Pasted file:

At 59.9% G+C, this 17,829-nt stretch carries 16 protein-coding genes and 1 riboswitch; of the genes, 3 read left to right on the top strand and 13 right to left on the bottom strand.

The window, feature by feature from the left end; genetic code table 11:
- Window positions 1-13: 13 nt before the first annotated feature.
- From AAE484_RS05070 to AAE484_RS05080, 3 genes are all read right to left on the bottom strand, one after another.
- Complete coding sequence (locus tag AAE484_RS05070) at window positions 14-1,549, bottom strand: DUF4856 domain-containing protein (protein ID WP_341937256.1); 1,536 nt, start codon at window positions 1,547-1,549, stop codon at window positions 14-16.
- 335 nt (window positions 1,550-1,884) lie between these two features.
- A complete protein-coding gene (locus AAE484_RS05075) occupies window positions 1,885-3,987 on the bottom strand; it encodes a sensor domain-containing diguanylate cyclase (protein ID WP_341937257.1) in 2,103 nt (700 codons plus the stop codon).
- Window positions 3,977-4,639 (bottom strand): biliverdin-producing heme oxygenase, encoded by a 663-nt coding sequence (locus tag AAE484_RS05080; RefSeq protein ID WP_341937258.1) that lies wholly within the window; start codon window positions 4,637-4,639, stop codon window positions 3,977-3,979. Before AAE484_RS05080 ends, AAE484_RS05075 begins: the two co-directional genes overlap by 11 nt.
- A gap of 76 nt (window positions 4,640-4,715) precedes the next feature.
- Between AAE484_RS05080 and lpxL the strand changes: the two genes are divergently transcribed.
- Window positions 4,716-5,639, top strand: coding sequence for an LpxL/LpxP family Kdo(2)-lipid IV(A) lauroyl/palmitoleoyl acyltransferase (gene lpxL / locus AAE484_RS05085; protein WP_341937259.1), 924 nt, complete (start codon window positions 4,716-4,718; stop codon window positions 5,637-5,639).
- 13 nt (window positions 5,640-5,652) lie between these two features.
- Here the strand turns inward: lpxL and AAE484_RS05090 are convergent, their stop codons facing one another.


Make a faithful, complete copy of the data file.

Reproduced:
At 59.9% G+C, this 17,829-nt stretch carries 16 protein-coding genes and 1 riboswitch; of the genes, 3 read left to right on the top strand and 13 right to left on the bottom strand.

The window, feature by feature from the left end; genetic code table 11:
- Window positions 1-13: 13 nt before the first annotated feature.
- From AAE484_RS05070 to AAE484_RS05080, 3 genes are all read right to left on the bottom strand, one after another.
- Complete coding sequence (locus tag AAE484_RS05070) at window positions 14-1,549, bottom strand: DUF4856 domain-containing protein (protein ID WP_341937256.1); 1,536 nt, start codon at window positions 1,547-1,549, stop codon at window positions 14-16.
- 335 nt (window positions 1,550-1,884) lie between these two features.
- A complete protein-coding gene (locus AAE484_RS05075) occupies window positions 1,885-3,987 on the bottom strand; it encodes a sensor domain-containing diguanylate cyclase (protein ID WP_341937257.1) in 2,103 nt (700 codons plus the stop codon).
- Window positions 3,977-4,639 (bottom strand): biliverdin-producing heme oxygenase, encoded by a 663-nt coding sequence (locus tag AAE484_RS05080; RefSeq protein ID WP_341937258.1) that lies wholly within the window; start codon window positions 4,637-4,639, stop codon window positions 3,977-3,979. Before AAE484_RS05080 ends, AAE484_RS05075 begins: the two co-directional genes overlap by 11 nt.
- A gap of 76 nt (window positions 4,640-4,715) precedes the next feature.
- Between AAE484_RS05080 and lpxL the strand changes: the two genes are divergently transcribed.
- Window positions 4,716-5,639, top strand: coding sequence for an LpxL/LpxP family Kdo(2)-lipid IV(A) lauroyl/palmitoleoyl acyltransferase (gene lpxL / locus AAE484_RS05085; protein WP_341937259.1), 924 nt, complete (start codon window positions 4,716-4,718; stop codon window positions 5,637-5,639).
- 13 nt (window positions 5,640-5,652) lie between these two features.
- Here the strand turns inward: lpxL and AAE484_RS05090 are convergent, their stop codons facing one another.